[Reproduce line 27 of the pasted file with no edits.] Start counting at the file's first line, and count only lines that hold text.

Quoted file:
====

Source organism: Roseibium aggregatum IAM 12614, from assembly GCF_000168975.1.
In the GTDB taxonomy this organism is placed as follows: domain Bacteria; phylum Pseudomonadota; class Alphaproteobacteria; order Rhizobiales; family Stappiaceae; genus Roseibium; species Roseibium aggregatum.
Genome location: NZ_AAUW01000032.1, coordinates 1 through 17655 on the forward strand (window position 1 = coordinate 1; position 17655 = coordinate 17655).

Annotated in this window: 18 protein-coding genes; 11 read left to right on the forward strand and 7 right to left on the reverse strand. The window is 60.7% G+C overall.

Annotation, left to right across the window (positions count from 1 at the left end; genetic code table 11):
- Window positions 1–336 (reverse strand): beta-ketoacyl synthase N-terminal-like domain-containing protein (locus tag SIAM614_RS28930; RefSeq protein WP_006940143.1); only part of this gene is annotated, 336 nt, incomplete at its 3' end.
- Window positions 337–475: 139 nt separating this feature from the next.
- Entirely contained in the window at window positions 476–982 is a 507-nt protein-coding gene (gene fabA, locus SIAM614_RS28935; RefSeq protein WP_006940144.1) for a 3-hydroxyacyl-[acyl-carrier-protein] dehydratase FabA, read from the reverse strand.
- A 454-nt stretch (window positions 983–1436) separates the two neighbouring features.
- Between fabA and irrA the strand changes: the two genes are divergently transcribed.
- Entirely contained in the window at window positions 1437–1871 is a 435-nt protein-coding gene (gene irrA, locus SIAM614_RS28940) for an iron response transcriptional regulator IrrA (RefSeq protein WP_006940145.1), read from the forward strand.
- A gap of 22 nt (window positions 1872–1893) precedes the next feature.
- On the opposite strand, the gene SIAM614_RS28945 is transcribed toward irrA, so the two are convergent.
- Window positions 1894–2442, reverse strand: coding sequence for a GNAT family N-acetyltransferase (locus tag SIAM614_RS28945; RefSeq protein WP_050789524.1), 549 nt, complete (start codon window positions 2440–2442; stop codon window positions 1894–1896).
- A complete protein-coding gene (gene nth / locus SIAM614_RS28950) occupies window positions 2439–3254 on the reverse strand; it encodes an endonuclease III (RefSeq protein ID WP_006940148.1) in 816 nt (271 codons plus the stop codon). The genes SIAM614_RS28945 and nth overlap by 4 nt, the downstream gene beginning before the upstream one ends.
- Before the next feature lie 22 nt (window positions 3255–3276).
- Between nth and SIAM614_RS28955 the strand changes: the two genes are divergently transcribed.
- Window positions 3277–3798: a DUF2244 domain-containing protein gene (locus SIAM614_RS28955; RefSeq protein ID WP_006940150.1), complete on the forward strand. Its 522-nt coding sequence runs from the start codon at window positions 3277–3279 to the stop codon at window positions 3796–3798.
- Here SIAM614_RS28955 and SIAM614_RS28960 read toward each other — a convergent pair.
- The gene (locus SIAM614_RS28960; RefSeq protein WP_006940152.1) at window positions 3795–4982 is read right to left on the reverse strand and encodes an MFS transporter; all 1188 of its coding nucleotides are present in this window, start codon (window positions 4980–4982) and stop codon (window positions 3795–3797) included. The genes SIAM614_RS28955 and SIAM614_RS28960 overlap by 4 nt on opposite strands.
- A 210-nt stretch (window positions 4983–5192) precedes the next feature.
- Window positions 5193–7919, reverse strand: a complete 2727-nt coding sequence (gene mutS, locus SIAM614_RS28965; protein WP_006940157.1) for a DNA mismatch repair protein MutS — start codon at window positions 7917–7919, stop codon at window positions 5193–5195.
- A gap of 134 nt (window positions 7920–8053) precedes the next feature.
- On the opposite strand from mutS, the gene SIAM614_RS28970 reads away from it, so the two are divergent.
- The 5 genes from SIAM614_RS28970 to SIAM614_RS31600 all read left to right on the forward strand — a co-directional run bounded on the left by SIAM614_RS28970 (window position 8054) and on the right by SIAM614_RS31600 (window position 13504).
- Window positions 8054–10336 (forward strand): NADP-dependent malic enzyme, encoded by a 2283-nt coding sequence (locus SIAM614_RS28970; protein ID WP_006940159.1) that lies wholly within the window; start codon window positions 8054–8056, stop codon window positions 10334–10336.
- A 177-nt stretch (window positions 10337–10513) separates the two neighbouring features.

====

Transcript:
- A 177-nt stretch (window positions 10337–10513) separates the two neighbouring features.